tidbits #35

In the news / New articles / Conference and seminar annoucements / Open positions

In the news:

  • Our focus on exotic and endangered species is biasing our knowledge of animal biology. While the authors suggest that we should study species in general and understand their adaptability better, there are additional thoughts: Of course, given the limited budget of researchers, one cannot study all species. So the focus tends to be on those that are the most threatened right now. But if the focus is also on the more exotic or big and nice ones, like the Panda instead of some smaller less cubby looking animal, then we may not be studying the most important animals for our biosystem. Also, we won’t know if there may be some thresholds for non-threatened species that subsequently lead to drastic impacts.
  • In Germany, the costs to take care of the nuclear plants and waste could reach 170 billion euros by 2099 – and those costs will only be covered to a small amount by the power utilities that own the nuclear plants
  • Fossil fuel tycoons support US presidential candidates with 310 million US dollars! Strangely enough, this didn’t make any of these candidates more appealing… And unsurprisingly, Republican candidates got nearly all of the money. Surprisingly, Trump didn’t get any money from these guys. Maybe they transferred it to the wrong account under the name of `D(r)ump(f)’. Or even the fossil fuel tycoons believe that he is unable to represent anyone’s interests, not even theirs…

New articles:

  • Environmental Pollution and Biodiversity: Light Pollution and Sea Turtles in the Caribbean, by Michael Brei, Agustin Perez-Barahona and Eric Strobl, forthcoming in Journal of Environmental Economics and Management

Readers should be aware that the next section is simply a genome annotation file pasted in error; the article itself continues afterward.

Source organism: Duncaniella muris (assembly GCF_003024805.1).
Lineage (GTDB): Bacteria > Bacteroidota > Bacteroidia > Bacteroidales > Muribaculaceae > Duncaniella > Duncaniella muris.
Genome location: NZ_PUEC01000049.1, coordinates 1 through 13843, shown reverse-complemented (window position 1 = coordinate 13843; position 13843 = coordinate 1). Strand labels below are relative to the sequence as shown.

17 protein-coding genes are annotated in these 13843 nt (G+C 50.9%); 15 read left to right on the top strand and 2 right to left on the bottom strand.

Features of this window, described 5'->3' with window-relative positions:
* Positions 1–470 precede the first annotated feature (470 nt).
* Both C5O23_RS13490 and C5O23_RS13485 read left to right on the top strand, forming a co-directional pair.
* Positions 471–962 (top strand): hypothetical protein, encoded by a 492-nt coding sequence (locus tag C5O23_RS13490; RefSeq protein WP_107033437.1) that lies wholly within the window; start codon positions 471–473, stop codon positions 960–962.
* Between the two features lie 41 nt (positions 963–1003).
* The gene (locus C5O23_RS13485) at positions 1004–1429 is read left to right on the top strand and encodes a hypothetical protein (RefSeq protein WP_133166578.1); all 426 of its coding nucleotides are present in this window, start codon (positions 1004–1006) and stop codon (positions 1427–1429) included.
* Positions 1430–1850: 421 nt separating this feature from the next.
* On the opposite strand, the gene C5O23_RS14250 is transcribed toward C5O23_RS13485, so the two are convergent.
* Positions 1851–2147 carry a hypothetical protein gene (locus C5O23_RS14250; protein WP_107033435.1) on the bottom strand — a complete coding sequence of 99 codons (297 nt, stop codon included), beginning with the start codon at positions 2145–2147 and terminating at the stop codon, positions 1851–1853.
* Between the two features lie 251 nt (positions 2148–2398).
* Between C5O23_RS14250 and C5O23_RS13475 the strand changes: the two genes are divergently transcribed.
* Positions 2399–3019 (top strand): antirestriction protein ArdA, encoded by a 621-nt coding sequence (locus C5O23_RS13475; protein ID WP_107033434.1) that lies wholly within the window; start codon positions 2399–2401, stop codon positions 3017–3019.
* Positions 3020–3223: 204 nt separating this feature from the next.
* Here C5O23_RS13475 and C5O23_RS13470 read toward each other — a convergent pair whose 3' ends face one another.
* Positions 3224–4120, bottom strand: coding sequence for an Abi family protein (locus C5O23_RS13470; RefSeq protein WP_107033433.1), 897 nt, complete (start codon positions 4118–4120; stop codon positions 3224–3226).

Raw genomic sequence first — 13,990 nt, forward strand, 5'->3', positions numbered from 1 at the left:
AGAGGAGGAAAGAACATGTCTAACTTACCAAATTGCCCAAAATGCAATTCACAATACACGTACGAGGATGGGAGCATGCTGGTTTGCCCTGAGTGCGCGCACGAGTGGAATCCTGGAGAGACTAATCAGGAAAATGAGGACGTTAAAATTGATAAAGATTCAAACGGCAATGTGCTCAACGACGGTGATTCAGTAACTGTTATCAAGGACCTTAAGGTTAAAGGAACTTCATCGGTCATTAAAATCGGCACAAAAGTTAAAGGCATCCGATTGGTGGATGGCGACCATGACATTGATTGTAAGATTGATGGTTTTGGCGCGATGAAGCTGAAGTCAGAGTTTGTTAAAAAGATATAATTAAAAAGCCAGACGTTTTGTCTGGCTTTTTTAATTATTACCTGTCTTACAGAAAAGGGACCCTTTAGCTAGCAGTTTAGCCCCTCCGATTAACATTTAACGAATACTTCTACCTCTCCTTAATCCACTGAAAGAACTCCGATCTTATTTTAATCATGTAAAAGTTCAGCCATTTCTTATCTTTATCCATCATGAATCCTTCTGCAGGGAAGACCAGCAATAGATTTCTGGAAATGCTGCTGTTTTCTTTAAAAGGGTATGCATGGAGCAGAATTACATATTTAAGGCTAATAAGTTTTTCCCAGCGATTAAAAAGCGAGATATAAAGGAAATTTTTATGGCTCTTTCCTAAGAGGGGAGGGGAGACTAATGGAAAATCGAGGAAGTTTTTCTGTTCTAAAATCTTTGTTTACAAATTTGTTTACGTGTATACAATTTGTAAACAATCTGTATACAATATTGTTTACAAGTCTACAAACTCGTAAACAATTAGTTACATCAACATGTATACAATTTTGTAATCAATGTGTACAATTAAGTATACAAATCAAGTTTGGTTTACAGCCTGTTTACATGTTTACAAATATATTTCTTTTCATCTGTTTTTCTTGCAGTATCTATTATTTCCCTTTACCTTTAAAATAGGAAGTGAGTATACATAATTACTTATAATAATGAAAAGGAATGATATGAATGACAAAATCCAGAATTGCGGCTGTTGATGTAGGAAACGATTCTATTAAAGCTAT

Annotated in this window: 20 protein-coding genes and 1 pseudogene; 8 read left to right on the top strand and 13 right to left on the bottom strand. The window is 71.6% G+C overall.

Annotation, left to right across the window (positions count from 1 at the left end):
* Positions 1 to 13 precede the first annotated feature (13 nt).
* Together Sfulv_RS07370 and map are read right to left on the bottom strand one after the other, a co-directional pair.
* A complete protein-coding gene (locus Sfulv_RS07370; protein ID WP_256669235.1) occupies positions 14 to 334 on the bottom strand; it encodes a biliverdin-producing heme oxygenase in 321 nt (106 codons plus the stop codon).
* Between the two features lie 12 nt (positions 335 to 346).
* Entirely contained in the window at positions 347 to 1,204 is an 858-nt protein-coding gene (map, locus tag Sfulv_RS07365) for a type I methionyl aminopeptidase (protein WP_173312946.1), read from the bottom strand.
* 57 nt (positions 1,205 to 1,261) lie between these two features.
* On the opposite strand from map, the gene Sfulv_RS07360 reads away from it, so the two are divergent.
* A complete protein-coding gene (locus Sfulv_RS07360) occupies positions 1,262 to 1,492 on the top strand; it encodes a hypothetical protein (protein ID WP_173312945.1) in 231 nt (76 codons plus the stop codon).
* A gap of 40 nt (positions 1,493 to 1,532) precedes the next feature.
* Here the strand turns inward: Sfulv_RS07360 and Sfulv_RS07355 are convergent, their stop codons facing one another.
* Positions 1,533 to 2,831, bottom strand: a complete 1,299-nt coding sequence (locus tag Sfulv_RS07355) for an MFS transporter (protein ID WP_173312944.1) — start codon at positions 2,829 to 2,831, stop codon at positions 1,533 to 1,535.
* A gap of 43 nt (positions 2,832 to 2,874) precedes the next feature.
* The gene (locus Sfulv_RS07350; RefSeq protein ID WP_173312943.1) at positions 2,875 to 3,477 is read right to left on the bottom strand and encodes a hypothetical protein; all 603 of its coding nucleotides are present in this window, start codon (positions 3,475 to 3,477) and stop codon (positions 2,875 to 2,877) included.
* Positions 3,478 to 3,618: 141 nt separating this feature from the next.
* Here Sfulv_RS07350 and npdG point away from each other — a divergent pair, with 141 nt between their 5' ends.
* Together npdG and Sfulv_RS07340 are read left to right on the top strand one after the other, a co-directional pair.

We examine the impact of pollution on biodiversity by studying the effect of coastal light pollution on the sea turtle population in the Caribbean. To this end we assemble a panel data set of sea turtle nesting activity and satellite-derived measures of nighttime light. Controlling for the surveyor effort, the local economic infrastructure, and spatial spillovers, we find that nighttime light significantly reduces the number of sea turtle nests. According to data on replacement costs for sea turtles raised in captivity, our result suggests that the increase in lighting over the last two decades has resulted in the loss of close to 1,800 sea turtles in the Caribbean, worth up to $288 million. Incorporating our empirical estimates into a stage-structured population model, we discover that the dynamic effect of nighttime light on future generations of sea turtles is likely to be much larger, with a cost of approximately $2.8 billion for Guadeloupe alone. More generally, our study provides a new approach to valuing the cost of environmental pollution associated with species extinction.

  • The Management of Fragile Resources: A Long Term Perspective, by Jacov Tsur and Amos Zemel, forthcoming in Environmental and Resource Economics

    Excessive exploitation diminishes the capacity of natural resources to withstand environmental stress, increasing their vulnerability to extreme conditions that may trigger abrupt changes. The onset of such events depends on the coincidence of random environmental conditions and the resource state (determining its resilience). Examples include species extinction, ecosystem collapse, disease outburst and climate change induced calamities. The policy response to the catastrophic threat is measured in terms of its effect on the long-term behavior of the resource state. To that end, the L-methodology, developed originally to study autonomous systems, is extended to non-autonomous problems involving catastrophic threats.

Conference and seminar annoucements:

Open positions:

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